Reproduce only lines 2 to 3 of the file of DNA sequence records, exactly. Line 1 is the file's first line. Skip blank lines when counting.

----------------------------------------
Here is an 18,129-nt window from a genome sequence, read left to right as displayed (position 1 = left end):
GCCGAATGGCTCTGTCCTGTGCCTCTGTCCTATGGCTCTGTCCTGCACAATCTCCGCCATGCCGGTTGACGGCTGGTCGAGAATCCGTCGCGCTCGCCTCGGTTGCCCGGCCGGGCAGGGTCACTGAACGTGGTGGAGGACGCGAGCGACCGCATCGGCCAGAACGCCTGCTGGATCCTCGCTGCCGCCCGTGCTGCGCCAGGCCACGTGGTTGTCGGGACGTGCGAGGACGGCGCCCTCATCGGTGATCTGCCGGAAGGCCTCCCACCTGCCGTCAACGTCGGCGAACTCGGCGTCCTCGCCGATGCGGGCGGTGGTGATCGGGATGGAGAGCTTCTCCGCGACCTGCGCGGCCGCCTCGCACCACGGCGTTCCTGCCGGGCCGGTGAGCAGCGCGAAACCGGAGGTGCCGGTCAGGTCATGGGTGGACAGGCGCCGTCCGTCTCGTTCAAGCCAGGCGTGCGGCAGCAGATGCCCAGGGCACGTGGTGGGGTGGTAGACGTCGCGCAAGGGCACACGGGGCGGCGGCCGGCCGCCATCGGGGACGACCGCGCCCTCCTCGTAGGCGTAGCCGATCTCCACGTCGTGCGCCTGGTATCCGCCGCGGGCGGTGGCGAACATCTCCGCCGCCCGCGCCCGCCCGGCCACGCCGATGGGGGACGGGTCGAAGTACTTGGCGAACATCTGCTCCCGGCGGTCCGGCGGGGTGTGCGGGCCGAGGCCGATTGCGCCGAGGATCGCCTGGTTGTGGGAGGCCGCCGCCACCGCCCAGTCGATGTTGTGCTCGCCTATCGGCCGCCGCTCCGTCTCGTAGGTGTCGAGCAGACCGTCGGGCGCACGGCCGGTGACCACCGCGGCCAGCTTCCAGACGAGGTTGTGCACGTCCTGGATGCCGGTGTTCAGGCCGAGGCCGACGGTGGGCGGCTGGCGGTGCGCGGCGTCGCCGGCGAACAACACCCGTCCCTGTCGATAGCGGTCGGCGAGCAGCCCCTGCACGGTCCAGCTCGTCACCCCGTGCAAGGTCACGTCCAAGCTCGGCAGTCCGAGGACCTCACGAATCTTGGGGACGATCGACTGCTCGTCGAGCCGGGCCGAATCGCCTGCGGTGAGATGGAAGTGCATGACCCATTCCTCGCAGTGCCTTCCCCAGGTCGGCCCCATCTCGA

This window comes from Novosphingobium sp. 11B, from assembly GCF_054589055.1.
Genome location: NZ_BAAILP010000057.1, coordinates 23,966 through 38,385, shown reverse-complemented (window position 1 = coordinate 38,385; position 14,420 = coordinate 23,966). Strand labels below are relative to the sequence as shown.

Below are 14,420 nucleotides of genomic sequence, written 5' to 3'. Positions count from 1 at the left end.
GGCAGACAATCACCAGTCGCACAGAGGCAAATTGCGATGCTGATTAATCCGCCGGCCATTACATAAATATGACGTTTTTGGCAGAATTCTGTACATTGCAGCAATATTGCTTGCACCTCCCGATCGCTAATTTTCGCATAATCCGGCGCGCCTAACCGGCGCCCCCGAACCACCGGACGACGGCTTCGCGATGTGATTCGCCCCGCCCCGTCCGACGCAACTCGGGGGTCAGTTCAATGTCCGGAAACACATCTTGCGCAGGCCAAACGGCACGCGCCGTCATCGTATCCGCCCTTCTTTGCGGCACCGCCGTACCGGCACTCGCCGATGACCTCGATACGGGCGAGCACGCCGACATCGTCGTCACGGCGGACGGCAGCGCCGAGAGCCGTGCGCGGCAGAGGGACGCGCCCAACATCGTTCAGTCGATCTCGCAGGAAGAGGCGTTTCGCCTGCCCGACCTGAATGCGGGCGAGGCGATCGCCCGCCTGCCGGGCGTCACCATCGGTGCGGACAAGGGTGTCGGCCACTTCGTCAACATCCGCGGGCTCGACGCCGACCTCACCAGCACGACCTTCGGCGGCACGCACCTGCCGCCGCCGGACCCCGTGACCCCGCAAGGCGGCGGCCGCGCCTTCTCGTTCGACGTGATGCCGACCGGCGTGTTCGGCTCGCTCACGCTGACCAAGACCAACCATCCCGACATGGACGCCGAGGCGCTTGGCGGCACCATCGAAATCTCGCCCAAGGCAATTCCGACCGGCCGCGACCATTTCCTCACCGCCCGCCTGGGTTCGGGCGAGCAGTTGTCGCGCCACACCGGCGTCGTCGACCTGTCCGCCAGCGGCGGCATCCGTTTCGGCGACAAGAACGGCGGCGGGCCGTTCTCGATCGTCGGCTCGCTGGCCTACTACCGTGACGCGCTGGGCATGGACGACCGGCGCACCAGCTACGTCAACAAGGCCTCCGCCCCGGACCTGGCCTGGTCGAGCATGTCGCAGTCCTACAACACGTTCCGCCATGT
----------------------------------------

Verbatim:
GCCGAATGGCTCTGTCCTGTGCCTCTGTCCTATGGCTCTGTCCTGCACAATCTCCGCCATGCCGGTTGACGGCTGGTCGAGAATCCGTCGCGCTCGCCTCGGTTGCCCGGCCGGGCAGGGTCACTGAACGTGGTGGAGGACGCGAGCGACCGCATCGGCCAGAACGCCTGCTGGATCCTCGCTGCCGCCCGTGCTGCGCCAGGCCACGTGGTTGTCGGGACGTGCGAGGACGGCGCCCTCATCGGTGATCTGCCGGAAGGCCTCCCACCTGCCGTCAACGTCGGCGAACTCGGCGTCCTCGCCGATGCGGGCGGTGGTGATCGGGATGGAGAGCTTCTCCGCGACCTGCGCGGCCGCCTCGCACCACGGCGTTCCTGCCGGGCCGGTGAGCAGCGCGAAACCGGAGGTGCCGGTCAGGTCATGGGTGGACAGGCGCCGTCCGTCTCGTTCAAGCCAGGCGTGCGGCAGCAGATGCCCAGGGCACGTGGTGGGGTGGTAGACGTCGCGCAAGGGCACACGGGGCGGCGGCCGGCCGCCATCGGGGACGACCGCGCCCTCCTCGTAGGCGTAGCCGATCTCCACGTCGTGCGCCTGGTATCCGCCGCGGGCGGTGGCGAACATCTCCGCCGCCCGCGCCCGCCCGGCCACGCCGATGGGGGACGGGTCGAAGTACTTGGCGAACATCTGCTCCCGGCGGTCCGGCGGGGTGTGCGGGCCGAGGCCGATTGCGCCGAGGATCGCCTGGTTGTGGGAGGCCGCCGCCACCGCCCAGTCGATGTTGTGCTCGCCTATCGGCCGCCGCTCCGTCTCGTAGGTGTCGAGCAGACCGTCGGGCGCACGGCCGGTGACCACCGCGGCCAGCTTCCAGACGAGGTTGTGCACGTCCTGGATGCCGGTGTTCAGGCCGAGGCCGACGGTGGGCGGCTGGCGGTGCGCGGCGTCGCCGGCGAACAACACCCGTCCCTGTCGATAGCGGTCGGCGAGCAGCCCCTGCACGGTCCAGCTCGTCACCCCGTGCAAGGTCACGTCCAAGCTCGGCAGTCCGAGGACCTCACGAATCTTGGGGACGATCGACTGCTCGTCGAGCCGGGCCGAATCGCCTGCGGTGAGATGGAAGTGCATGACCCATTCCTCGCAGTGCCTTCCCCAGGTCGGCCCCATCTCGA

This window comes from Novosphingobium sp. 11B, from assembly GCF_054589055.1.